The other day, on the way to church, there was a heavy fog when I left my home. I literally couldn’t see more than 30 feet in any direction. The fog was so thick as I was coming up the road that I had my windshield wipers on full blast and both side windows were down in an attempt to help me gain some additional visibility. At one point, I realized I was drifting a little too close to the curb and later a parked car on the side of the street seemed to materialize out of nowhere.
I found myself driving much more carefully, I slowed down well below the speed limit, and I was far less self-assured in my driving skills. I’ve been driving for decades and yet driving in a deep fog actually reminded me of what it felt like to be a brand new driver—it felt humbling.
Paul knew what it felt like to have the right pedigree and credentials. He knew what it felt like to have such an intimate walk with the Lord that he had the privilege of receiving the gospel from Jesus Christ and to even be shown a glimpse of heaven! The flesh in any mortal man might swell with confidence in such revelations and impressive background. So Paul tells us in Second Corinthians 12:7, “And lest I should be exalted above measure by the abundance of the revelations, a thorn in the flesh was given to me, a messenger of Satan to buffet me, lest I be exalted above measure.”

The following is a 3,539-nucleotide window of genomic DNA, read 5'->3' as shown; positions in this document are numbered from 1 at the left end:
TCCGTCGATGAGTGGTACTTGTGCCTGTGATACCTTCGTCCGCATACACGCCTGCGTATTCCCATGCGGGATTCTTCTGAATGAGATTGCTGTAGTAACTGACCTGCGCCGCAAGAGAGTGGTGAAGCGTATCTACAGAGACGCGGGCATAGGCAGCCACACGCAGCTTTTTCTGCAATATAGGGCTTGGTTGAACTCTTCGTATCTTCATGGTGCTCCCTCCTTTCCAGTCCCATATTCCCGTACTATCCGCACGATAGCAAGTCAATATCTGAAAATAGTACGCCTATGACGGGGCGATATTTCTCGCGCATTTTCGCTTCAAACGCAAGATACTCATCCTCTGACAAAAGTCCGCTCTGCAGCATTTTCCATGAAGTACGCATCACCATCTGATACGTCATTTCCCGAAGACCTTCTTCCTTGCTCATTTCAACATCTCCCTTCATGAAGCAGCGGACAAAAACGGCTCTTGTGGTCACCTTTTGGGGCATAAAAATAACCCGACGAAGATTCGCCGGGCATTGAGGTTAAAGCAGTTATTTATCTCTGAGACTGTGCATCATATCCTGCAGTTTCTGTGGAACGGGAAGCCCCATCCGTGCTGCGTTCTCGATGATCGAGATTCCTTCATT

Have you ever been buffeted? Imagine someone striking you with their fist—it’s humbling to say the least. Paul’s thorn in the flesh was designed to remind him of his dependence on God and not on himself. In other words, his weakness was meant to keep him humble.
Sometimes, we can have a difficult time accepting that God knows what is best for us. As Christians, we have no problem agreeing with that truth intellectually, but when it comes to accepting specific circumstances, we struggle. Why did I lose my job? Why did my spouse leave me? Why am I sick? These are all genuine, heartfelt questions and I believe God is gracious with us when we ask, but what we sometimes forget in our specific circumstance is that He is teaching us something.
Today, when the fog falls, let’s embrace God’s ways of keeping us humbly dependent on Him. It may not always be easy, but we must stand on the truth that our heavenly Father knows what is best for us, no matter the circumstance.